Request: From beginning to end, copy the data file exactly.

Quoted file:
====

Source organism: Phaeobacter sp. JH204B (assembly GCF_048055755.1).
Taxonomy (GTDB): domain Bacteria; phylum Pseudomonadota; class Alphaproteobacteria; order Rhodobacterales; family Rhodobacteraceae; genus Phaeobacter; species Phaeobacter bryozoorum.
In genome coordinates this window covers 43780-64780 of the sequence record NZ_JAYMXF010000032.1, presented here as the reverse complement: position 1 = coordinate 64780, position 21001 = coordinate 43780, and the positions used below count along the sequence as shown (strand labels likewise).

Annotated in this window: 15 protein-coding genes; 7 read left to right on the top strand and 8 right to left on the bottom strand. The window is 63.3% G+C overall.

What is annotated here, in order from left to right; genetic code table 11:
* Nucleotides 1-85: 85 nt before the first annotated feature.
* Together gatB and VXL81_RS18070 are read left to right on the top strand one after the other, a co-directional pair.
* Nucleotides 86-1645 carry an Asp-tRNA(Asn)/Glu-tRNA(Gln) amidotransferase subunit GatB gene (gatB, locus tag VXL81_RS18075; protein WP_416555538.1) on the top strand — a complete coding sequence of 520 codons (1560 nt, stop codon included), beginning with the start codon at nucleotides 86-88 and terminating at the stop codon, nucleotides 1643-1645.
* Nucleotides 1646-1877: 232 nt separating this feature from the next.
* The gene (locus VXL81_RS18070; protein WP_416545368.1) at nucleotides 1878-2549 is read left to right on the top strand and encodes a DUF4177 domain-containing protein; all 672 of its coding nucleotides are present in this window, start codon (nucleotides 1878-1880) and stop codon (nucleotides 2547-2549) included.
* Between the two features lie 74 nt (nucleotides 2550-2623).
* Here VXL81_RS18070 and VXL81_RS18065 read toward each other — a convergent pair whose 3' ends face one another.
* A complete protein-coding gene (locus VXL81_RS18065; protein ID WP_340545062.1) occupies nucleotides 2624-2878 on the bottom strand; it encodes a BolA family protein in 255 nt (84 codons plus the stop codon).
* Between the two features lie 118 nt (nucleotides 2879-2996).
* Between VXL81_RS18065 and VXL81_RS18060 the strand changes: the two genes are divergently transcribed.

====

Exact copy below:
Source organism: Phaeobacter sp. JH204B (assembly GCF_048055755.1).
Taxonomy (GTDB): domain Bacteria; phylum Pseudomonadota; class Alphaproteobacteria; order Rhodobacterales; family Rhodobacteraceae; genus Phaeobacter; species Phaeobacter bryozoorum.
In genome coordinates this window covers 43780-64780 of the sequence record NZ_JAYMXF010000032.1, presented here as the reverse complement: position 1 = coordinate 64780, position 21001 = coordinate 43780, and the positions used below count along the sequence as shown (strand labels likewise).

Annotated in this window: 15 protein-coding genes; 7 read left to right on the top strand and 8 right to left on the bottom strand. The window is 63.3% G+C overall.

What is annotated here, in order from left to right; genetic code table 11:
* Nucleotides 1-85: 85 nt before the first annotated feature.
* Together gatB and VXL81_RS18070 are read left to right on the top strand one after the other, a co-directional pair.
* Nucleotides 86-1645 carry an Asp-tRNA(Asn)/Glu-tRNA(Gln) amidotransferase subunit GatB gene (gatB, locus tag VXL81_RS18075; protein WP_416555538.1) on the top strand — a complete coding sequence of 520 codons (1560 nt, stop codon included), beginning with the start codon at nucleotides 86-88 and terminating at the stop codon, nucleotides 1643-1645.
* Nucleotides 1646-1877: 232 nt separating this feature from the next.
* The gene (locus VXL81_RS18070; protein WP_416545368.1) at nucleotides 1878-2549 is read left to right on the top strand and encodes a DUF4177 domain-containing protein; all 672 of its coding nucleotides are present in this window, start codon (nucleotides 1878-1880) and stop codon (nucleotides 2547-2549) included.
* Between the two features lie 74 nt (nucleotides 2550-2623).
* Here VXL81_RS18070 and VXL81_RS18065 read toward each other — a convergent pair whose 3' ends face one another.
* A complete protein-coding gene (locus VXL81_RS18065; protein ID WP_340545062.1) occupies nucleotides 2624-2878 on the bottom strand; it encodes a BolA family protein in 255 nt (84 codons plus the stop codon).
* Between the two features lie 118 nt (nucleotides 2879-2996).
* Between VXL81_RS18065 and VXL81_RS18060 the strand changes: the two genes are divergently transcribed.